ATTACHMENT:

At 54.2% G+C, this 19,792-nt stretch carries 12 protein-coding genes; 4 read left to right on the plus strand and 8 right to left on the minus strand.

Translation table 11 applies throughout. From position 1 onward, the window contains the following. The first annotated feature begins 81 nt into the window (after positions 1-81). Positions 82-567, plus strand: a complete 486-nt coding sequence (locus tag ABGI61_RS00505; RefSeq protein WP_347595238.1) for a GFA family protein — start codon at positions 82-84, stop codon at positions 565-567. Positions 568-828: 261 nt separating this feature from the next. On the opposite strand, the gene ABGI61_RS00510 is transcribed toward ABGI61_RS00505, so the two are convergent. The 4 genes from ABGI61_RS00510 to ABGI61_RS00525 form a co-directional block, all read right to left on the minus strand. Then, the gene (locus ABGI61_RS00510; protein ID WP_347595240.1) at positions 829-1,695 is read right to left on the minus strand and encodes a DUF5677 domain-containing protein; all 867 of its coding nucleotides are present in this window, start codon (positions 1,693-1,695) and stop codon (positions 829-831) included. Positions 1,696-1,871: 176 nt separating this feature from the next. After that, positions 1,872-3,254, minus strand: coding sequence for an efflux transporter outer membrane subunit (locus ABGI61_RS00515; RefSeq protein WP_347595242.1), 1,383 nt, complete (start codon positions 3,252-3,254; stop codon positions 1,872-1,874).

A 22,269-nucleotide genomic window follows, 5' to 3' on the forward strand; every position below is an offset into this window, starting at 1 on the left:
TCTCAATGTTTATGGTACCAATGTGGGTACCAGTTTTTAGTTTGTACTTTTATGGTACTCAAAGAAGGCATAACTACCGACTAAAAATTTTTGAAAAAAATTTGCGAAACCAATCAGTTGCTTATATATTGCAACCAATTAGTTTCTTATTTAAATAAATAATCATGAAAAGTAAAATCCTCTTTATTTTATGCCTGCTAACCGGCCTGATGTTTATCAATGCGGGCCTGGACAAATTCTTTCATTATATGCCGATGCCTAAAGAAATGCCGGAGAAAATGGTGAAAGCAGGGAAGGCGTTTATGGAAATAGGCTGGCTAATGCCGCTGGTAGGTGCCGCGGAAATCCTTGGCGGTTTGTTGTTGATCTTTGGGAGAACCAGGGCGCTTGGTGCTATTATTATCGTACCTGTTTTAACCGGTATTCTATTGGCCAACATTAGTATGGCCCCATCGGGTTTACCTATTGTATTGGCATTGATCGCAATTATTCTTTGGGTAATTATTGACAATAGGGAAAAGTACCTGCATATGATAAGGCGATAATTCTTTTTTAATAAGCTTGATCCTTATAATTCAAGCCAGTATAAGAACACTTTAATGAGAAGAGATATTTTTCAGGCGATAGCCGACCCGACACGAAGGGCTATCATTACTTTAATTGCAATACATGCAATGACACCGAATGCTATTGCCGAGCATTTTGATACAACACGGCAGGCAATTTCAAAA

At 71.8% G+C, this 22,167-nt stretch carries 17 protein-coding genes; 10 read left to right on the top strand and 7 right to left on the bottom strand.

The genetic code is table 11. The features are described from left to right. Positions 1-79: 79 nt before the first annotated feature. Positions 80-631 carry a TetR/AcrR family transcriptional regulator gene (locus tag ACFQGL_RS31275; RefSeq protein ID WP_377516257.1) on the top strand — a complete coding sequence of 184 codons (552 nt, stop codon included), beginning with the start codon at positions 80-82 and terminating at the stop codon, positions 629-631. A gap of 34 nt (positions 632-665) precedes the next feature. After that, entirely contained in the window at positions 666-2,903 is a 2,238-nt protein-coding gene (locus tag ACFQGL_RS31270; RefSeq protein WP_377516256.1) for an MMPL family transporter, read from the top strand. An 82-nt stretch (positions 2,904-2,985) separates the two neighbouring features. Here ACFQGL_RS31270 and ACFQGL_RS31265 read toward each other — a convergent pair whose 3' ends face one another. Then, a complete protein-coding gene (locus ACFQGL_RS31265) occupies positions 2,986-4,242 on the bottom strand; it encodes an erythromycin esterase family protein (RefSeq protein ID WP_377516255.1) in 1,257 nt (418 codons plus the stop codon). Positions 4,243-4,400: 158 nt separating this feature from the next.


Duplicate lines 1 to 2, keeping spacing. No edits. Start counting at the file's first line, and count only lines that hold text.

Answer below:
At 54.2% G+C, this 19,792-nt stretch carries 12 protein-coding genes; 4 read left to right on the plus strand and 8 right to left on the minus strand.

Translation table 11 applies throughout. From position 1 onward, the window contains the following. The first annotated feature begins 81 nt into the window (after positions 1-81). Positions 82-567, plus strand: a complete 486-nt coding sequence (locus tag ABGI61_RS00505; RefSeq protein WP_347595238.1) for a GFA family protein — start codon at positions 82-84, stop codon at positions 565-567. Positions 568-828: 261 nt separating this feature from the next. On the opposite strand, the gene ABGI61_RS00510 is transcribed toward ABGI61_RS00505, so the two are convergent. The 4 genes from ABGI61_RS00510 to ABGI61_RS00525 form a co-directional block, all read right to left on the minus strand. Then, the gene (locus ABGI61_RS00510; protein ID WP_347595240.1) at positions 829-1,695 is read right to left on the minus strand and encodes a DUF5677 domain-containing protein; all 867 of its coding nucleotides are present in this window, start codon (positions 1,693-1,695) and stop codon (positions 829-831) included. Positions 1,696-1,871: 176 nt separating this feature from the next. After that, positions 1,872-3,254, minus strand: coding sequence for an efflux transporter outer membrane subunit (locus ABGI61_RS00515; RefSeq protein WP_347595242.1), 1,383 nt, complete (start codon positions 3,252-3,254; stop codon positions 1,872-1,874).